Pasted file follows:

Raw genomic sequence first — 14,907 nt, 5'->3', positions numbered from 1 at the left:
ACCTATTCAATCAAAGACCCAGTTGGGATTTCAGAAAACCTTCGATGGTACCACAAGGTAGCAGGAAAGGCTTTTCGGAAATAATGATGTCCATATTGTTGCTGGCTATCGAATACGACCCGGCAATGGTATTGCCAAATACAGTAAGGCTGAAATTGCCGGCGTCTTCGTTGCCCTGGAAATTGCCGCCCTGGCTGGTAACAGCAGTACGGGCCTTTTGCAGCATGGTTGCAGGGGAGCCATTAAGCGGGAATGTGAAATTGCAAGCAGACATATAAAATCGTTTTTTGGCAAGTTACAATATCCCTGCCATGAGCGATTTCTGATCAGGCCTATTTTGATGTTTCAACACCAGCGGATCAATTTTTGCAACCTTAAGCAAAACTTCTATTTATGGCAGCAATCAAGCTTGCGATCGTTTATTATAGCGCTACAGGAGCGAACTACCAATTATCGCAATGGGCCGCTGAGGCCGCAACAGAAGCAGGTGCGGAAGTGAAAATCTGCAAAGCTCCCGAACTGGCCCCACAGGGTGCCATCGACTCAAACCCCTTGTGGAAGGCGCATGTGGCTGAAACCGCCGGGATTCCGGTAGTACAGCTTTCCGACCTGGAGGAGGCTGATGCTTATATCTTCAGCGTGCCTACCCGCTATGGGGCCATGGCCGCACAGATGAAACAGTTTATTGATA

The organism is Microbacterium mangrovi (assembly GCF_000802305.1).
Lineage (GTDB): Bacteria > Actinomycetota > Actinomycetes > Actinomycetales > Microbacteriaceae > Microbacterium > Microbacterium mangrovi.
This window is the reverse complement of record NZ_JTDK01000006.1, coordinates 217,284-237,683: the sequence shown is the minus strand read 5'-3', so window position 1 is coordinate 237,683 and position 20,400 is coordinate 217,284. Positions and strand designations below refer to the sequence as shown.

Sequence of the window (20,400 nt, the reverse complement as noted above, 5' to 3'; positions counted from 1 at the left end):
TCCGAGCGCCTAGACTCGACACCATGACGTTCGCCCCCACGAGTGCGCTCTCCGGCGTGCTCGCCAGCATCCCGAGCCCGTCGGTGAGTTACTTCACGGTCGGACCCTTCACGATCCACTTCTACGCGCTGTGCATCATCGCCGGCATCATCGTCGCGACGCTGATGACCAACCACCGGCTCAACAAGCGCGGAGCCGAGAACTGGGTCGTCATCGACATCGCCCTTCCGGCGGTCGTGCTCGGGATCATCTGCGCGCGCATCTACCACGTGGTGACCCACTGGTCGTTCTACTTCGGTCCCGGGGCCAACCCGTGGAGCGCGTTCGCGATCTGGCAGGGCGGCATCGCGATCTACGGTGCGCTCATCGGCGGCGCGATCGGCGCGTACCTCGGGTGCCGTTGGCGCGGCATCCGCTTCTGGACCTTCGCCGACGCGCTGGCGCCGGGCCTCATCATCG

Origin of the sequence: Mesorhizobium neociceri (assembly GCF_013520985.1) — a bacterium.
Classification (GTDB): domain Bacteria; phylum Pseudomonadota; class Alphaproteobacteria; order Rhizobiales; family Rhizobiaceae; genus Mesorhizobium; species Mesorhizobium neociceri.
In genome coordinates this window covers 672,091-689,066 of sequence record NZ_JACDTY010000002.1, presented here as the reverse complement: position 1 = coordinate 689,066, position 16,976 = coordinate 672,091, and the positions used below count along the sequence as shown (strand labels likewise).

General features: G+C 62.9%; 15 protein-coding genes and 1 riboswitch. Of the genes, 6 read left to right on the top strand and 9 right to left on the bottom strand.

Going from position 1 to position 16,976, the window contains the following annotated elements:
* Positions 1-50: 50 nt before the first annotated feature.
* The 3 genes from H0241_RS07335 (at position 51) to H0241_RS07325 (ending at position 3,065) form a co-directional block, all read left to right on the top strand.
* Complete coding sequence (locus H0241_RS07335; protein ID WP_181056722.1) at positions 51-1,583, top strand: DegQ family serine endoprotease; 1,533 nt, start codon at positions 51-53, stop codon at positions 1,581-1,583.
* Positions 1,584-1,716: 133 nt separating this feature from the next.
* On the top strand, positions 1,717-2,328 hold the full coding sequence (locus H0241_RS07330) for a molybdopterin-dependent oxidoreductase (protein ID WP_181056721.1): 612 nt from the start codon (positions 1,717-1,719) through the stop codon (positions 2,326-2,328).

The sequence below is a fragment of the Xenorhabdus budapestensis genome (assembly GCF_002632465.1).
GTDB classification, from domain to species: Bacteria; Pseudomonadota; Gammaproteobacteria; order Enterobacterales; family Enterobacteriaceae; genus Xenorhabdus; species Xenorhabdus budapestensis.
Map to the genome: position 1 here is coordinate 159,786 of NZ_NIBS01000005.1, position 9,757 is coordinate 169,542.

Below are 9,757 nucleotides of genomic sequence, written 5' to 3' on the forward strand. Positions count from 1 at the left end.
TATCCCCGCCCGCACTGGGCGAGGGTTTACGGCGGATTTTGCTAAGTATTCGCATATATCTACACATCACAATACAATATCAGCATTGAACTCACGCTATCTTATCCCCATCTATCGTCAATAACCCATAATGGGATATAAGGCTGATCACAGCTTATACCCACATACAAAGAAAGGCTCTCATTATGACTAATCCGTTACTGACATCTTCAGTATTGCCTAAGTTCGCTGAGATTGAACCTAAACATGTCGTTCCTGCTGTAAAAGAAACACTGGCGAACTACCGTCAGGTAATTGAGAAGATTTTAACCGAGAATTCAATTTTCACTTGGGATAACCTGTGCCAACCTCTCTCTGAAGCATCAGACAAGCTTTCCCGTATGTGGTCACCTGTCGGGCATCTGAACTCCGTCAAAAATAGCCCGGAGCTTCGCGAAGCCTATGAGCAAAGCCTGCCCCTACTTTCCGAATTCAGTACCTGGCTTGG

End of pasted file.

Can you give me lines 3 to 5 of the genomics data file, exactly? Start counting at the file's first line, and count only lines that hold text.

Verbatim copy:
The organism is Microbacterium mangrovi (assembly GCF_000802305.1).
Lineage (GTDB): Bacteria > Actinomycetota > Actinomycetes > Actinomycetales > Microbacteriaceae > Microbacterium > Microbacterium mangrovi.
This window is the reverse complement of record NZ_JTDK01000006.1, coordinates 217,284-237,683: the sequence shown is the minus strand read 5'-3', so window position 1 is coordinate 237,683 and position 20,400 is coordinate 217,284. Positions and strand designations below refer to the sequence as shown.